I wasn’t allowed to read Harry Potter as a child. Finally when I was 17 or 18 I saw the first movie at my cousin’s house and was sorely disappointed. For one thing, it wasn’t occultlike at all. But most of all, the ending was absolutely terrible. The power of love melts the wicked witch? Not long after, I read the book, which was equally terrible, and I got bored a third of the way through the second book and quit. I’ve seen a few bits and pieces of the movies. I’m told the later books are better.
Now that I’ve finished A Series of Unfortunate Events, I’m going through Harry Potter on audiobook. I’ve finished the first chapter, and it’s even more of a turd than I remember. What sticks out the most is that the dialogue is absolutely terrible. And if I remember correctly, the characters only act as the plot needs them to and not how a normal human with a full range of emotions would actually act.
No matter how terrible it gets, I’ll slog all the way through the series and keep you updated. Now that Rowling has informed us that Dumbledore is gay, I’m sure his affectionate chats with Harry will seem more like grooming. I guess that’s how the ancient Greeks did mentorship.
“Muggle” sounds like a racial slur. I’m pretty sure that if I called the blacks at work “nuggles” they would not appreciate that at all. And “Hogwarts” sounds like the the worst STD in the world.
Finally at the end of The Sorcerer’s Stone. Just a few minor details that need to wrap up, but it’s the nature of an audiobook that you never finish the book right when you need to.
The world Rowling created has some genuinely clever and creative features. I thought using the mirror’s natural properties of showing what one desires most as a means of hiding the stone was a nice touch. The small details about dragons and centaurs and quidditch sprinkled throughout added a lot.
The prose style is horrible. Especially the attempts at humor. “What happened down there is a strict secret, so of course everyone knows.” I get that she made more money writing than I will ever see, but that just shows that our society rewards mediocrity. That 50 Shades of Grey lady made a killing too.
The characters are flat and uninteresting. The only reason I have to care about Harry is because the author told me to. “The good guys” have no real flaws, and “the bad guys” have no nuance, so I have no ability to like or hate any of these people.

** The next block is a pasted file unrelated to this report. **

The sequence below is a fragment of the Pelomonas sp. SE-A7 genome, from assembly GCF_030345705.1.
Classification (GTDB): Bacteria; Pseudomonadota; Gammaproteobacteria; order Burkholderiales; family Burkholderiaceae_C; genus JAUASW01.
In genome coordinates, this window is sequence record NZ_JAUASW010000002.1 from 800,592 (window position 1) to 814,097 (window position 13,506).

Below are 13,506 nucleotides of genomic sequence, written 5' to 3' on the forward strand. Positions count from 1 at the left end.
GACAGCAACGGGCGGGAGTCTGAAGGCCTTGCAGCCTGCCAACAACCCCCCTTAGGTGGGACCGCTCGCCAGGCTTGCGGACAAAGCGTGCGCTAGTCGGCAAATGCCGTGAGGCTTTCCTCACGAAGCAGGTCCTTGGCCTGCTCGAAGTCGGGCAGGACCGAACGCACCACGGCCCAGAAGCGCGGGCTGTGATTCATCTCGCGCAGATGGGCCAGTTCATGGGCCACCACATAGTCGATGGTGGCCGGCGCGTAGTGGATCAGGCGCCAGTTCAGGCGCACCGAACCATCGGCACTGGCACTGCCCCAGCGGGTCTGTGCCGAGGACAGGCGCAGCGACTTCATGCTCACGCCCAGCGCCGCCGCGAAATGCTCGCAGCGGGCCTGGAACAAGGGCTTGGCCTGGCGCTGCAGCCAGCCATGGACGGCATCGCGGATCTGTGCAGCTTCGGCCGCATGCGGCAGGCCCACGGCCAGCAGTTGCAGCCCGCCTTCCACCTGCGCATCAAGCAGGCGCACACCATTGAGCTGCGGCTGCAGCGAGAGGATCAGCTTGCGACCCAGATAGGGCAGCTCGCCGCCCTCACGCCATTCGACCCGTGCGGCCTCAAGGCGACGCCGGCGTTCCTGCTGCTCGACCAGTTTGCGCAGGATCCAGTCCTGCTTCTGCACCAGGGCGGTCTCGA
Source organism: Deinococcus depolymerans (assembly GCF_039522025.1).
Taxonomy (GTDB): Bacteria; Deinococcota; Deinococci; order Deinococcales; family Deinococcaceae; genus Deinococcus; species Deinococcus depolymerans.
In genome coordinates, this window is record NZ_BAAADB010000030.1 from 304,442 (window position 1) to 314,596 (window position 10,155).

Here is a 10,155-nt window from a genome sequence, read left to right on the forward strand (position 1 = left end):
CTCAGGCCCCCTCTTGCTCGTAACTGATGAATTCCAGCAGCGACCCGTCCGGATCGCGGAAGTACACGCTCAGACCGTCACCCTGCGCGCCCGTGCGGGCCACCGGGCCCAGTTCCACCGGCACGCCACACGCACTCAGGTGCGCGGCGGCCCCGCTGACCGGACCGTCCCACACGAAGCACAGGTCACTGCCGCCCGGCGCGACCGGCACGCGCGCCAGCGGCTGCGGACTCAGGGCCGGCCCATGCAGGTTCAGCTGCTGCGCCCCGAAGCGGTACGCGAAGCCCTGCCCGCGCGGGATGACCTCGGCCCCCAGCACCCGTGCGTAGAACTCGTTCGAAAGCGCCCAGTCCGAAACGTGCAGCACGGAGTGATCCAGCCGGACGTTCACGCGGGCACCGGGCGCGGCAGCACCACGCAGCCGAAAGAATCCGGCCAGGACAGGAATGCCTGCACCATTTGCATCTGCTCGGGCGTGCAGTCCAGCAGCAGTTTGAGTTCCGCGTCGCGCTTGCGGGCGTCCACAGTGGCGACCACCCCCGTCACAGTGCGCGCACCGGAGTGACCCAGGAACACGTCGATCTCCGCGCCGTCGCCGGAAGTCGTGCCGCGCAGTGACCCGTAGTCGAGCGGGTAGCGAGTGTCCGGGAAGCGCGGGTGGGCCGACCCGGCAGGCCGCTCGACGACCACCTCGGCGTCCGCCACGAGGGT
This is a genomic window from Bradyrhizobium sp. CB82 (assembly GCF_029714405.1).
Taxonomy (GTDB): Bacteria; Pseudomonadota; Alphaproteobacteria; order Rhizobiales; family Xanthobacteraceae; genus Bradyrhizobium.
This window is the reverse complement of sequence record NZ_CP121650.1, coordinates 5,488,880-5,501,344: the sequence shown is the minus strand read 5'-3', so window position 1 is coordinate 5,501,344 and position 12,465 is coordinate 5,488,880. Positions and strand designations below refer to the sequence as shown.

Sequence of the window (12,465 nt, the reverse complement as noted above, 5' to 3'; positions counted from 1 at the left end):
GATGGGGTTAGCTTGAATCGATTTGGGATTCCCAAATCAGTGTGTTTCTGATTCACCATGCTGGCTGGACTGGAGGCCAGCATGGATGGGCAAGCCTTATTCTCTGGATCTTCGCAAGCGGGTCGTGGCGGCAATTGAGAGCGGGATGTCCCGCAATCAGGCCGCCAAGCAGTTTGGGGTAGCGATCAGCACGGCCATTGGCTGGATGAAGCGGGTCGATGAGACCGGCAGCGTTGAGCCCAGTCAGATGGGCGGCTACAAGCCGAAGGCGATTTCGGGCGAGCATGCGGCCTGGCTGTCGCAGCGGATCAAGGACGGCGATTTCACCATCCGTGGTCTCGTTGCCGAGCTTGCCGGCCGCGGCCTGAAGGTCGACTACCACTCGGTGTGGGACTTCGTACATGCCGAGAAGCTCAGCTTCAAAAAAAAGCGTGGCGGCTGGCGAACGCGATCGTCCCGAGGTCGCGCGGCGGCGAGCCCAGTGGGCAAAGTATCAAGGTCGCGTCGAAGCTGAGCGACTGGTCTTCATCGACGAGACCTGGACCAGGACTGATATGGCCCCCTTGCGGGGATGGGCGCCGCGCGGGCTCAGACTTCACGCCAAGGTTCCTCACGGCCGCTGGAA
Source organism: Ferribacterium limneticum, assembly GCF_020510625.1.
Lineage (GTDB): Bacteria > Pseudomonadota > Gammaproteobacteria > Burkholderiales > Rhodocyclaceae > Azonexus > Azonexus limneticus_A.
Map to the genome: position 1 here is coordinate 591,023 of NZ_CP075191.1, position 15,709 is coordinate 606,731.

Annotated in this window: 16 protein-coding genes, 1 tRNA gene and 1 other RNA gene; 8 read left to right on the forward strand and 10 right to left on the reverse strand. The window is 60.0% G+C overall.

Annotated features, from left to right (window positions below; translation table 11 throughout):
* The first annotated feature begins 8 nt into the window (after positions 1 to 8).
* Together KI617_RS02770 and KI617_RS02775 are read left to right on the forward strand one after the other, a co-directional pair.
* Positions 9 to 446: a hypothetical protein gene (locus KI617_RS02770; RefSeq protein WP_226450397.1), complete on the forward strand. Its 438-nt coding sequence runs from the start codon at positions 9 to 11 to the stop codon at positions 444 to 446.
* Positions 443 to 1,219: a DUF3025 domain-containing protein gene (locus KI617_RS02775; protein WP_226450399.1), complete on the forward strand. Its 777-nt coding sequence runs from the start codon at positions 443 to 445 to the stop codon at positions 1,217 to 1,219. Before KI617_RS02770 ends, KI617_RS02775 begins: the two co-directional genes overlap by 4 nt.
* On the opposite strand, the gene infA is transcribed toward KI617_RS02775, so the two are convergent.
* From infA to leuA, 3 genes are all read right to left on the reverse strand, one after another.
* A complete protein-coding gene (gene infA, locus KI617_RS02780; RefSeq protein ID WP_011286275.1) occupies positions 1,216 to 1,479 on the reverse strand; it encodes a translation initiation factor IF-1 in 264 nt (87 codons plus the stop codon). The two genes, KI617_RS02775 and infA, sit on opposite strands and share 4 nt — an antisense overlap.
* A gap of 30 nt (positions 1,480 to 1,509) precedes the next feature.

For example, Malfoy is both evil and a coward. Cowards usually aren’t interesting. If some part of me doesn’t like him, then he is just annoying. So I don’t feel any kind of dread when he comes into play.
The part about Harry’s mother’s love burning Quirrel (I also hate all the made-up words) was so forced, as though she’s the only mother who ever truly loves her child or that this is the first time someone that is pure hatred has met someone that is pure love…or something. It wasn’t clear. Was Quirrel on Voldemort’s team because he was greedy or because he was full of hatred? Whom did he hate and why? It seemed to say that he was just trying to side with the winner.
Why did Harry’s mother love him extra? Is it just the animalistic way a mother loves a child, or was she the most noble saint in the world? Are none of the other wizards capable of real love? What capacity did she love him more beyond mere self-sacrifice?
On the whole, it’s a good book for outcast ten year olds, which seem to be the target demographic. Loser kid at school who hates his family is secretly super famous and popular and wealthy and talented, and he’s whisked away to a different place where everything is now the opposite. Harry, who used to be the punching bag in regular England, is mediocre at his magic classes except that he’s a super star athlete. It’s like the whole book is written as escapism for bookworm kids with divorced parents, and I think that’s far more dangerous than any vague occult leanings.
As for Christians’ concerns that it could lead to the occult, I can see it in there, but it could be resolved with a simple conversation with your kids that this book is a fairy tale and there are real life people who claim to do similar things but they are deceived by demons and so it’s important to never try real magic.
More concerning is how it encourages suicide. “To the well-tuned mind, death is just the next great adventure.” That’s so emo. How did the fundamentalists miss that one?